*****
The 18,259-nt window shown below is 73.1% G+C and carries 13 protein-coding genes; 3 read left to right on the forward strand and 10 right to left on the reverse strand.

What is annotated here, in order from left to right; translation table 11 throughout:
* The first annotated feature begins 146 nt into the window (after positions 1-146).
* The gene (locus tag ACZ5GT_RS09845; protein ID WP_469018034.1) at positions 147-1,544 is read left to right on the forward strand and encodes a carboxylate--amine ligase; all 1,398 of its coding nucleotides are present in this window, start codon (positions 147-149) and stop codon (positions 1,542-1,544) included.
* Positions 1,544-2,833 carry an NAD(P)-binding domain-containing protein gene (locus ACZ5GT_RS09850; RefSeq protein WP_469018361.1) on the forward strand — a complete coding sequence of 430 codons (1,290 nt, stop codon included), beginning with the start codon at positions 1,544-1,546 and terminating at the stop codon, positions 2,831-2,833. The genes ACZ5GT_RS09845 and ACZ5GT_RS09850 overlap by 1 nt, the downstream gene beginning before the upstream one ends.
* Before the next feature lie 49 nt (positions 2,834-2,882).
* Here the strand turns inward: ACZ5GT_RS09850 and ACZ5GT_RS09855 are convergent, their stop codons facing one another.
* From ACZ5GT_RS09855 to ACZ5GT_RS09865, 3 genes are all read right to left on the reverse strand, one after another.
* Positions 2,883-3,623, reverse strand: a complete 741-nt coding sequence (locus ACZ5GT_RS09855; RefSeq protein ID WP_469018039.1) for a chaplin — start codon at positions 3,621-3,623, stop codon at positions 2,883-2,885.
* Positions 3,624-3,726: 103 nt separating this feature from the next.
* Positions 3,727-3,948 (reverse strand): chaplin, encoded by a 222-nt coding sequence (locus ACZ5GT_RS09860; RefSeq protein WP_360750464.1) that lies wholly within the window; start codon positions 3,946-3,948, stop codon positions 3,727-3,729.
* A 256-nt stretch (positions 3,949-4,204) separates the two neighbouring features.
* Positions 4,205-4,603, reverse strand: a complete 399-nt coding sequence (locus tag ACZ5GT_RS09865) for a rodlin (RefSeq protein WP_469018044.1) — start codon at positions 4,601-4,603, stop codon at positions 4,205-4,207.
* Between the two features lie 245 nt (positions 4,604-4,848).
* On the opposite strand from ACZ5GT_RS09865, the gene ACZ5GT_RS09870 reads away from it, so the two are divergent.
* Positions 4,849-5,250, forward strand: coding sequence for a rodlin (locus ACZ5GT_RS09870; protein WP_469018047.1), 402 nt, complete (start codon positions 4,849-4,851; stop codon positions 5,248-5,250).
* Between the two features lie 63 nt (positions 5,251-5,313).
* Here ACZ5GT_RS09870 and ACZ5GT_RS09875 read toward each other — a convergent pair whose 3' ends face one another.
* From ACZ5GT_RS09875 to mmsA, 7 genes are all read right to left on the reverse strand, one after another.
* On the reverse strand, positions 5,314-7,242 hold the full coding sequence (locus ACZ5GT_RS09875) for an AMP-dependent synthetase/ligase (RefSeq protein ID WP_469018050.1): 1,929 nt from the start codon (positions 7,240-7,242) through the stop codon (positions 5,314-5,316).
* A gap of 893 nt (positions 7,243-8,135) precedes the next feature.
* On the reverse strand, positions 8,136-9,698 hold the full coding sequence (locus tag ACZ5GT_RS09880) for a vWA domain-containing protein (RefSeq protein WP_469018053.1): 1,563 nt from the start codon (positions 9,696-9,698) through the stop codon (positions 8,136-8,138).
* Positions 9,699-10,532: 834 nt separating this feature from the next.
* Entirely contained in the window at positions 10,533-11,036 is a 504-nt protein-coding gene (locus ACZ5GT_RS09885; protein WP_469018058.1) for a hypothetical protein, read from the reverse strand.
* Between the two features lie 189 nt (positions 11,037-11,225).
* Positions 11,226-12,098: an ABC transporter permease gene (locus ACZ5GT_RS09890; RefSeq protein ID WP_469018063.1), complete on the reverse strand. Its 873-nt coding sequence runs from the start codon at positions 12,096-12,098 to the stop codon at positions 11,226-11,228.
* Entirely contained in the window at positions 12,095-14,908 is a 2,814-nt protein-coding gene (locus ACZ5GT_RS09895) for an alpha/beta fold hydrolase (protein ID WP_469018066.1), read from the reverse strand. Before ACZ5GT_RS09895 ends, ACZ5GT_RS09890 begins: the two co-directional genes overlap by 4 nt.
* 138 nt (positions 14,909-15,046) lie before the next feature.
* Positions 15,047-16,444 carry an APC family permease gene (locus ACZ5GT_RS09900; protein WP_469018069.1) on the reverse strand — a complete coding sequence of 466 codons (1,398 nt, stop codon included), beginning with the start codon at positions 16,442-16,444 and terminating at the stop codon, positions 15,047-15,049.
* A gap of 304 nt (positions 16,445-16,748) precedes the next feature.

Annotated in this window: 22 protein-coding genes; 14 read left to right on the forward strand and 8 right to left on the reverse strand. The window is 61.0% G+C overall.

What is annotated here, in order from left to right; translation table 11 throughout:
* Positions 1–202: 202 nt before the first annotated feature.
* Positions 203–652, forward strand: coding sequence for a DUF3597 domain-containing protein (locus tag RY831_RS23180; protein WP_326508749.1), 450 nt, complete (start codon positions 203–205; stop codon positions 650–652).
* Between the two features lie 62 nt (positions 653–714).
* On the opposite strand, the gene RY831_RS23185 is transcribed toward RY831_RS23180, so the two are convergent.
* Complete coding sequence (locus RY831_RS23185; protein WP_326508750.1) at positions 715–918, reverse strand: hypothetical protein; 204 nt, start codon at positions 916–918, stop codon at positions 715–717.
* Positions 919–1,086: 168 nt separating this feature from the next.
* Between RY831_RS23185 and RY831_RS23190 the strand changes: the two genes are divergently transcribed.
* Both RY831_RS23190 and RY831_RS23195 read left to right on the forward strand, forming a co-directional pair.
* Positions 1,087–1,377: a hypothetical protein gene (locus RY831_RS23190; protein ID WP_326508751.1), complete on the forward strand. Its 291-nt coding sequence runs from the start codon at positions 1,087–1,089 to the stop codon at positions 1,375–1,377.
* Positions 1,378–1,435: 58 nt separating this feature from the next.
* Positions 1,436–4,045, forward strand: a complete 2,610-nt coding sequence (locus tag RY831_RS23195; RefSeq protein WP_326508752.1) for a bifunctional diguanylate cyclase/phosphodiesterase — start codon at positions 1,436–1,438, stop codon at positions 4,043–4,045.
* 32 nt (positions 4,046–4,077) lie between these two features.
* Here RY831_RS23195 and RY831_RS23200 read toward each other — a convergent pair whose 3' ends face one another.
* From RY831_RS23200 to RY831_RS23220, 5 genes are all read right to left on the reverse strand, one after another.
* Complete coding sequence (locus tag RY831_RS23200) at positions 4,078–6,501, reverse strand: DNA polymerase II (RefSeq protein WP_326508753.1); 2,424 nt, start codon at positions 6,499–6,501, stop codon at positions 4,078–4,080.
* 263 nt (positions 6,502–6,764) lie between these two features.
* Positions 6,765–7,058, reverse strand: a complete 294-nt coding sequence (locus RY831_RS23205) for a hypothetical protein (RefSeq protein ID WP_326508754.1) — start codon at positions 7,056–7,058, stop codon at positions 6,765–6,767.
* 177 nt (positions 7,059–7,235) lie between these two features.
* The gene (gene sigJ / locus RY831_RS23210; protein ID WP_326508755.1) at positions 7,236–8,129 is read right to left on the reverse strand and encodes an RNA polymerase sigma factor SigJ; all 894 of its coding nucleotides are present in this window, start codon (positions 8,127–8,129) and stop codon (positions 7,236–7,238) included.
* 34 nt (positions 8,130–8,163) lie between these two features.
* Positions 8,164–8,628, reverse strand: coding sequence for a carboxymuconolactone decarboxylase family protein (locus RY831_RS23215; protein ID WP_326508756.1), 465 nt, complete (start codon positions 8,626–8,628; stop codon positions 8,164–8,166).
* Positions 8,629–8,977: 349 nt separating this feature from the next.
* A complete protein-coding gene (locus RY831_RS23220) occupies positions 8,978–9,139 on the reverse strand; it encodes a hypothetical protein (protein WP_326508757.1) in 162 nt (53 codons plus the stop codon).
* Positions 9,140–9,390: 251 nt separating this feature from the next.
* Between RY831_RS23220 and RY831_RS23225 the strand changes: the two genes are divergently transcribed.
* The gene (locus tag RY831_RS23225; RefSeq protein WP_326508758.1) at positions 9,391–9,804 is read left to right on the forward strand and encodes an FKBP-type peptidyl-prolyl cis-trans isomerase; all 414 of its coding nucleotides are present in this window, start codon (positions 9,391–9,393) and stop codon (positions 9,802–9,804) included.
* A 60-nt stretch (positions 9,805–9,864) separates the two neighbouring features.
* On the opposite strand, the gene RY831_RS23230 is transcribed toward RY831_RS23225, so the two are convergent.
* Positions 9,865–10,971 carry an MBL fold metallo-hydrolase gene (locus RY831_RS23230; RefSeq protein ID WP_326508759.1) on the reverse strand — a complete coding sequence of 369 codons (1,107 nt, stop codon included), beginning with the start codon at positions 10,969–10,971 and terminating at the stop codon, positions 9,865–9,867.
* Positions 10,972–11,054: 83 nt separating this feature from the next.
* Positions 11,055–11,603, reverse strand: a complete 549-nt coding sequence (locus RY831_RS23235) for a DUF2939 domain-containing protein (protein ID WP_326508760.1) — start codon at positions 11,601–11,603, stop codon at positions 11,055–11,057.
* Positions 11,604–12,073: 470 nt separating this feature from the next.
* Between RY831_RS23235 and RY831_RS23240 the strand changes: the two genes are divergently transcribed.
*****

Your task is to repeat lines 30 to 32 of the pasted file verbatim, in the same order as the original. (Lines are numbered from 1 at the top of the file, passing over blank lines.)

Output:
* A gap of 304 nt (positions 16,445-16,748) precedes the next feature.

Annotated in this window: 22 protein-coding genes; 14 read left to right on the forward strand and 8 right to left on the reverse strand. The window is 61.0% G+C overall.

What is annotated here, in order from left to right; translation table 11 throughout: